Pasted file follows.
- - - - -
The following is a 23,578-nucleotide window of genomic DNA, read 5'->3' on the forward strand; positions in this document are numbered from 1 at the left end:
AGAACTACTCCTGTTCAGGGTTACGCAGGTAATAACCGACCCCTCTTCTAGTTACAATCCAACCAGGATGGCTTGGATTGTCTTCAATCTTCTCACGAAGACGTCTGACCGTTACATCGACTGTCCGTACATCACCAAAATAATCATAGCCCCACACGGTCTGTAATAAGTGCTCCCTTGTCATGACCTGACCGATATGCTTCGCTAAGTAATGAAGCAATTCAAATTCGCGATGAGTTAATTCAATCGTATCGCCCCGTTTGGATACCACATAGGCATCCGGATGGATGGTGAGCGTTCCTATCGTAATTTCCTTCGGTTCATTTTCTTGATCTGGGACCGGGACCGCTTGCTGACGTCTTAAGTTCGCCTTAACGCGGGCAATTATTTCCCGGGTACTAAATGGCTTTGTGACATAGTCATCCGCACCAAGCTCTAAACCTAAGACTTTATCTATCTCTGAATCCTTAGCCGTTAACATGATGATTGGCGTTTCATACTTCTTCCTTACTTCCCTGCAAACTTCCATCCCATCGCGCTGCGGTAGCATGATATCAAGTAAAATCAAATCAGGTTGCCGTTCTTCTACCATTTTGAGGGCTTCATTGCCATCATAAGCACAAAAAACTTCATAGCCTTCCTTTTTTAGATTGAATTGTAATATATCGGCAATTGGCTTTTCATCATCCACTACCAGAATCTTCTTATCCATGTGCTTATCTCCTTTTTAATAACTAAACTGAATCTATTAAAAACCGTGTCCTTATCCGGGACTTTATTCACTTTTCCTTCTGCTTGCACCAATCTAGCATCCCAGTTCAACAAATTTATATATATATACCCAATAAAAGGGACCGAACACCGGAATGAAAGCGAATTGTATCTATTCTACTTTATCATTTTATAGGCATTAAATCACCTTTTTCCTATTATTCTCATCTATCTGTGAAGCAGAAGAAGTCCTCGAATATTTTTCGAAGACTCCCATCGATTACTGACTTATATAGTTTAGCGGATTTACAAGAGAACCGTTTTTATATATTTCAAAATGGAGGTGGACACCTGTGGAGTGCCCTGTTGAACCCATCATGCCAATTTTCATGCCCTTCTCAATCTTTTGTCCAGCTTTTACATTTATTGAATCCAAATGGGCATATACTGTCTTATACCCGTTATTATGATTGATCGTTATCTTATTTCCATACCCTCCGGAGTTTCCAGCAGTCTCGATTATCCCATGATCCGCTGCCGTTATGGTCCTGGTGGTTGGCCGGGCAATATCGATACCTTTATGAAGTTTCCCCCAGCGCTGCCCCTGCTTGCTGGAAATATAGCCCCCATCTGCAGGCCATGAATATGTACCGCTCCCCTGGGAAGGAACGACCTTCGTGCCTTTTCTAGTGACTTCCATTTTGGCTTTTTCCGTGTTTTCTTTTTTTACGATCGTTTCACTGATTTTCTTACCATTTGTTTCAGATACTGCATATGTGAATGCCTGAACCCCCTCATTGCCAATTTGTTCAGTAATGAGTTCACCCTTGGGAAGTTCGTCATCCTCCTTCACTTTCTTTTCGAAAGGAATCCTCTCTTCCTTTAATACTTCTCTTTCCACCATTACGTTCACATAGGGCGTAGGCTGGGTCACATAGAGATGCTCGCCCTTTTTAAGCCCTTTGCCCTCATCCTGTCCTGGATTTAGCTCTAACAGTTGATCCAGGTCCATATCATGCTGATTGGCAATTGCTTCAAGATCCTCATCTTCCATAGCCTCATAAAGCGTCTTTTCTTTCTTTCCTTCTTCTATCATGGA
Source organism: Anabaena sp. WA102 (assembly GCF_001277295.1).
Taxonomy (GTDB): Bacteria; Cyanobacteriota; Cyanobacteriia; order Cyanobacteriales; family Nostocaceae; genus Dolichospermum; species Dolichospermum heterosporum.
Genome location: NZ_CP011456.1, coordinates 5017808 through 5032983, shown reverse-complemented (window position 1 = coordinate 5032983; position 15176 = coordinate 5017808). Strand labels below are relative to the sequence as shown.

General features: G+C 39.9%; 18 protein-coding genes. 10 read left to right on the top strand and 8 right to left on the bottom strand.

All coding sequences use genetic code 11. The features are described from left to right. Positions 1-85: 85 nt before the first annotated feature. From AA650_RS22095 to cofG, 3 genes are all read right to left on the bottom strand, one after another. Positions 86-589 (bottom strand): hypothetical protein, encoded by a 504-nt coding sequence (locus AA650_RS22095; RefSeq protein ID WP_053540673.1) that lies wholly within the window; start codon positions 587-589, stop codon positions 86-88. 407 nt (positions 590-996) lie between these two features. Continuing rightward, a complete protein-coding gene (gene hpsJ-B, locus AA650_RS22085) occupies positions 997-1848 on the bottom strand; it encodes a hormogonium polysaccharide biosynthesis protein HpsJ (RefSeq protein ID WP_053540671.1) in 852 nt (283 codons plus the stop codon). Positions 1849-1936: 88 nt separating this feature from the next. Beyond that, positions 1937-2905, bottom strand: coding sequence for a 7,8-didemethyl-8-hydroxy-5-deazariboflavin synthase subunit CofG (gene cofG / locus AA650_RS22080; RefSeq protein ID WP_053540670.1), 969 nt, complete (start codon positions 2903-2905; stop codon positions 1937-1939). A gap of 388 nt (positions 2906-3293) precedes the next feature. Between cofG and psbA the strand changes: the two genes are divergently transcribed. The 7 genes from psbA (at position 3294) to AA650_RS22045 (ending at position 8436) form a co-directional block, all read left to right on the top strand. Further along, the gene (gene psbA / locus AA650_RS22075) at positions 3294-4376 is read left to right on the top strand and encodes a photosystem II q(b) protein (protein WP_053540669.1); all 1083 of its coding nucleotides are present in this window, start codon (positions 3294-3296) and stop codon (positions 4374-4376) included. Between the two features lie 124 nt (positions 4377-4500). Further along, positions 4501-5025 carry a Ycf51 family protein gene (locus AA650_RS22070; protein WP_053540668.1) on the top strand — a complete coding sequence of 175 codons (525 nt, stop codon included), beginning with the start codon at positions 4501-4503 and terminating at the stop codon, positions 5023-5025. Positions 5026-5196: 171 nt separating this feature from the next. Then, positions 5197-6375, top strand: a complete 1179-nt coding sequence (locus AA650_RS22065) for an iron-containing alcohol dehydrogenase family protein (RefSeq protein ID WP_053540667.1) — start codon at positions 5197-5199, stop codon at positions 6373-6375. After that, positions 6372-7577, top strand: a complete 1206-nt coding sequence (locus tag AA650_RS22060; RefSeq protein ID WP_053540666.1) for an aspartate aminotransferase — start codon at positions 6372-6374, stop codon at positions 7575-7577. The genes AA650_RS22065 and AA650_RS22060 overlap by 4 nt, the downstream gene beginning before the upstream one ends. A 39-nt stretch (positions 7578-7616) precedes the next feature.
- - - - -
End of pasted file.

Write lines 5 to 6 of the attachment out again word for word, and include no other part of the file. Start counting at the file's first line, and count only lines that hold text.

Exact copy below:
Genome location: NZ_CP011456.1, coordinates 5017808 through 5032983, shown reverse-complemented (window position 1 = coordinate 5032983; position 15176 = coordinate 5017808). Strand labels below are relative to the sequence as shown.

General features: G+C 39.9%; 18 protein-coding genes. 10 read left to right on the top strand and 8 right to left on the bottom strand.